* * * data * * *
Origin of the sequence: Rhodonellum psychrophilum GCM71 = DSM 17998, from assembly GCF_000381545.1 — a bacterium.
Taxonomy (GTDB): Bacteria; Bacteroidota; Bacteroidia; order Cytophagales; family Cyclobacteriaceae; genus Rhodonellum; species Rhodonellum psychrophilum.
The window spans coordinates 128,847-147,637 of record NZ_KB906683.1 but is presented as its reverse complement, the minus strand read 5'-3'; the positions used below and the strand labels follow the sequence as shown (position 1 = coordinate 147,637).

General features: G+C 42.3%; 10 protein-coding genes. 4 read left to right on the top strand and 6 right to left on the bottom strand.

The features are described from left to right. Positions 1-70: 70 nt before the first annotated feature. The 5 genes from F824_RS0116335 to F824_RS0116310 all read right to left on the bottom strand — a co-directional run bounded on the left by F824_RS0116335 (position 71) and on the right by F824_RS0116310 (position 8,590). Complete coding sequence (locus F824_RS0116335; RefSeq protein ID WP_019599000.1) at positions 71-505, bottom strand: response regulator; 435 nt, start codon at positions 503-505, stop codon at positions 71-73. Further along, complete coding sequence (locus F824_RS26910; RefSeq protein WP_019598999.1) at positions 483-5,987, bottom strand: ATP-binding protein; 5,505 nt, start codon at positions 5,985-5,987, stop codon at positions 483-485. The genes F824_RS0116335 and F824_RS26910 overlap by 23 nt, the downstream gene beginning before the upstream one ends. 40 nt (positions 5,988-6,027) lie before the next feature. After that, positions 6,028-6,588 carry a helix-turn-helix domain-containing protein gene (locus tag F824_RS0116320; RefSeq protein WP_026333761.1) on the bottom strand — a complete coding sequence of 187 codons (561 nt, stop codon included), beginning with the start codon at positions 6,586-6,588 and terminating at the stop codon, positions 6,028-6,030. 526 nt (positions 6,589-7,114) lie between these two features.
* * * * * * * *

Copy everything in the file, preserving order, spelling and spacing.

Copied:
Origin of the sequence: Rhodonellum psychrophilum GCM71 = DSM 17998, from assembly GCF_000381545.1 — a bacterium.
Taxonomy (GTDB): Bacteria; Bacteroidota; Bacteroidia; order Cytophagales; family Cyclobacteriaceae; genus Rhodonellum; species Rhodonellum psychrophilum.
The window spans coordinates 128,847-147,637 of record NZ_KB906683.1 but is presented as its reverse complement, the minus strand read 5'-3'; the positions used below and the strand labels follow the sequence as shown (position 1 = coordinate 147,637).

General features: G+C 42.3%; 10 protein-coding genes. 4 read left to right on the top strand and 6 right to left on the bottom strand.

The features are described from left to right. Positions 1-70: 70 nt before the first annotated feature. The 5 genes from F824_RS0116335 to F824_RS0116310 all read right to left on the bottom strand — a co-directional run bounded on the left by F824_RS0116335 (position 71) and on the right by F824_RS0116310 (position 8,590). Complete coding sequence (locus F824_RS0116335; RefSeq protein ID WP_019599000.1) at positions 71-505, bottom strand: response regulator; 435 nt, start codon at positions 503-505, stop codon at positions 71-73. Further along, complete coding sequence (locus F824_RS26910; RefSeq protein WP_019598999.1) at positions 483-5,987, bottom strand: ATP-binding protein; 5,505 nt, start codon at positions 5,985-5,987, stop codon at positions 483-485. The genes F824_RS0116335 and F824_RS26910 overlap by 23 nt, the downstream gene beginning before the upstream one ends. 40 nt (positions 5,988-6,027) lie before the next feature. After that, positions 6,028-6,588 carry a helix-turn-helix domain-containing protein gene (locus tag F824_RS0116320; RefSeq protein WP_026333761.1) on the bottom strand — a complete coding sequence of 187 codons (561 nt, stop codon included), beginning with the start codon at positions 6,586-6,588 and terminating at the stop codon, positions 6,028-6,030. 526 nt (positions 6,589-7,114) lie between these two features.